LOS ANGELES — Hotelier and philanthropist Barron Hilton passed away at the age of 91 on September 19 at his home in Los Angeles.

“Today the world of hospitality mourns for one of the greats,” Christopher J. Nassetta, president and CEO, Hilton said in statement. “Barron Hilton was an incredible family man, business leader and philanthropist. From his leadership of our company for more than three decades, to the transformative work he led with the Conrad N. Hilton Foundation for many years, Barron was a man unlike any other. I always found inspiration in how he saw the tremendous potential of hospitality to change the world for the better — and in the unique and meaningful ways he sought to make that happen. On behalf of everyone at Hilton, I extend our deepest condolences to the Hilton family.”

Hilton succeeded his father, Conrad Hilton, as chairman, president & CEO of Hilton Hotels Corporation in 1966 and led the company until his retirement in 1996. Under his leadership, the company expanded through innovative real-estate transactions, including franchising and a bold move into the Las Vegas gaming market.

After retiring in 1996, he retained his role as chairman of the board and his hand-picked successor, Stephen F. Bollenbach, presided over a decade of mergers and acquisitions that made Hilton Hotels Corporation one of the largest and most successful companies in the industry.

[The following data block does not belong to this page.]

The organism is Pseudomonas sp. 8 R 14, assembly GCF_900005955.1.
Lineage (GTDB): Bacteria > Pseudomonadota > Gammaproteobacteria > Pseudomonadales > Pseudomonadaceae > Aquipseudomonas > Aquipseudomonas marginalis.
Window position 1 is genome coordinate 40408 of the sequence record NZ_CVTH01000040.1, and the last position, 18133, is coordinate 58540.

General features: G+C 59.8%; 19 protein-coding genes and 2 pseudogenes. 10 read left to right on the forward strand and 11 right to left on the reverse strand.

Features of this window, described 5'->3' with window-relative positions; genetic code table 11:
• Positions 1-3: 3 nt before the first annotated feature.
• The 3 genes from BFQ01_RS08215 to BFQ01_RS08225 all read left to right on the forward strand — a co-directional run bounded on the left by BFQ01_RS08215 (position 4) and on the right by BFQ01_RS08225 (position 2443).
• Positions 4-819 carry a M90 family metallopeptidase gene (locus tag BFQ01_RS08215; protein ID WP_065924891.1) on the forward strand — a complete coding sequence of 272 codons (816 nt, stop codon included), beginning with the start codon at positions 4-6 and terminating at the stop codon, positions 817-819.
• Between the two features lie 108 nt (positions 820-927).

Following the sale of Hilton Hotels Corporation and Harrah’s Entertainment — the successor gaming corporation to Hilton’s gaming operations — were purchased by two private equity firms in 2006 and 2007, Hilton accepted chairmanship of the Conrad N. Hilton Foundation board, a role he held until 2012. 

In 2007, Hilton also announced that, like his father, he would leave 97 per cent of his wealth to the Conrad N. Hilton Foundation. This planned gift is projected to increase the foundation’s endowment from US$2.9 billion to US$6.3 billion and will make Barron Hilton the organization’s most significant donor.

Prior to joining Hilton, he was also an accomplished entrepreneur. He owned the Los Angeles distributorship for Vita-Pakt Citrus Products and founded McDonald Oil Co., Air Finance Corporation and the Carte Blanche Credit Card. He was also the founding owner of the Chargers of the American Football League and helped forge the merger with the National Football League that created the Super Bowl.


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